SCOTTISH Labour was last night embroiled in a row over its European election leaflets, after the same quotes praising the prime minister were attributed to different families living at opposite ends of the country.

A couple identified as "Gillian and Barry from Port Seton" were quoted in leaflets used in the Lothians as saying: "It's Gordon Brown's leadership that will get us through these tough times. Labour is the only party on the side of hard-working families, standing up for Scottish people nationally and in Europe."

The couple and their young daughter Hanna also appear on the front of Scottish Labour's manifesto for Thursday's poll.

However, leaflets distributed in the Highlands and Islands attribute precisely the same quote to "The Conniff Family, from Wester Ross".

The quote also appears next to a family on Labour leaflets in Greater Manchester, with the phrase "British people" substituted for "Scottish people".

Another variation turns up in Central Scotland, where "the McDonald family from Sauchie" feel they can "rely on Gordon Brown's leadership to see the country through these tough times".

One of the Conniff family, Christine, was a Labour party list candidate in the Highlands and Islands at the 2007 elections.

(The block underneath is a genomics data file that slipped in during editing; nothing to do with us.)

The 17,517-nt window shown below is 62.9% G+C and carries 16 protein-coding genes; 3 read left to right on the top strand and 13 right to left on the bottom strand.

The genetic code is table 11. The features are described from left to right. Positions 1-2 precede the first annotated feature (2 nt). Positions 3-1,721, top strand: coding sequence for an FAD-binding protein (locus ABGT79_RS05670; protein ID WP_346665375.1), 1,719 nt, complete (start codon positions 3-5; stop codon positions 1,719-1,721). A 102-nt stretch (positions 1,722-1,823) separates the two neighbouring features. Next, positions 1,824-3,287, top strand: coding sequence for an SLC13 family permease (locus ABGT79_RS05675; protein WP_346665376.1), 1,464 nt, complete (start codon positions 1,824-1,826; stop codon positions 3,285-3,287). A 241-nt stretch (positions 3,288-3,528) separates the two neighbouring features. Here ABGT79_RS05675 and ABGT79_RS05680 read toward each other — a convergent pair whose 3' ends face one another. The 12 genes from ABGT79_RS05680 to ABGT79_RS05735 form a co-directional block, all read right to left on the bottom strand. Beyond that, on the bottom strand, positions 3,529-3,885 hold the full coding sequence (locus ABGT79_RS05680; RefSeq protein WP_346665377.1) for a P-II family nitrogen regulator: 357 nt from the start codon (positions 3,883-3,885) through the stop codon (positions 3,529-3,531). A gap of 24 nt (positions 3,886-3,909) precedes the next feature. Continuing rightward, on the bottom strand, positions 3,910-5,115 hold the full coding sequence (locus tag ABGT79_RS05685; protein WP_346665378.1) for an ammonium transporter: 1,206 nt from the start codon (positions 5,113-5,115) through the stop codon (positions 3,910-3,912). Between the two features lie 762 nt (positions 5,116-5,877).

Dundee West MSP Joe Fitzpatrick, the SNP's European election campaign coordinator, said Labour had been caught red-handed.

"This is the kind of dishonesty we have come to expect from Labour. Voters will be deeply disappointed with this charade. Labour have failed to produce a manifesto which addresses the concerns of the people of Scotland - cutting and pasting from their UK document instead - so it comes as no surprise their leaflets are of the same construction."

A Scottish Labour spokesman said people had been asked to "sign up to" an agreed quote for the front of its leaflets, then given space for their own thoughts on the back. There are 72 UK seats in Brussels up for grabs in Thursday's poll, down from 78 in 2005. Scotland will return six MEPs, down from seven last time. In the 2004 European election, the Conservatives took 26.7% of the national vote, with Labour on 22.6%, UKIP on 16.1% and the Liberal Democrats on 14.9%.

A Populus poll in yesterday's Times now puts Labour in third place behind UKIP, suggesting the scandal of MPs' expenses has had a devastating effect on Brown's standing. Support for the Conservatives in the European election was 30%, UKIP were on 19%, Labour on 16% and the LibDems on 15%.

The same poll found 62% of voters thought Brown had been most badly damaged by the expenses saga, compared to 5% who felt it was Cameron.

Professor John Curtice, of Strathclyde University, said the main fight north of the Border would be between the SNP and Labour over share of the vote.

In 1999, the SNP and Labour polled 27.2% and 28.7% respectively. But in 2004, the SNP sank to 19.7% while Labour stayed high on 26.4%.

"The battle is about credibility in Scotland. If Labour come first, they will say that the smile has been wiped off Salmond's face," said Curtice. "If the SNP come first, they will be able to say they are going from strength to strength."

He added that if Labour polled below 20% nationally, and lost its four councils in the English local elections, cabinet ministers would be under pressure to oust Brown.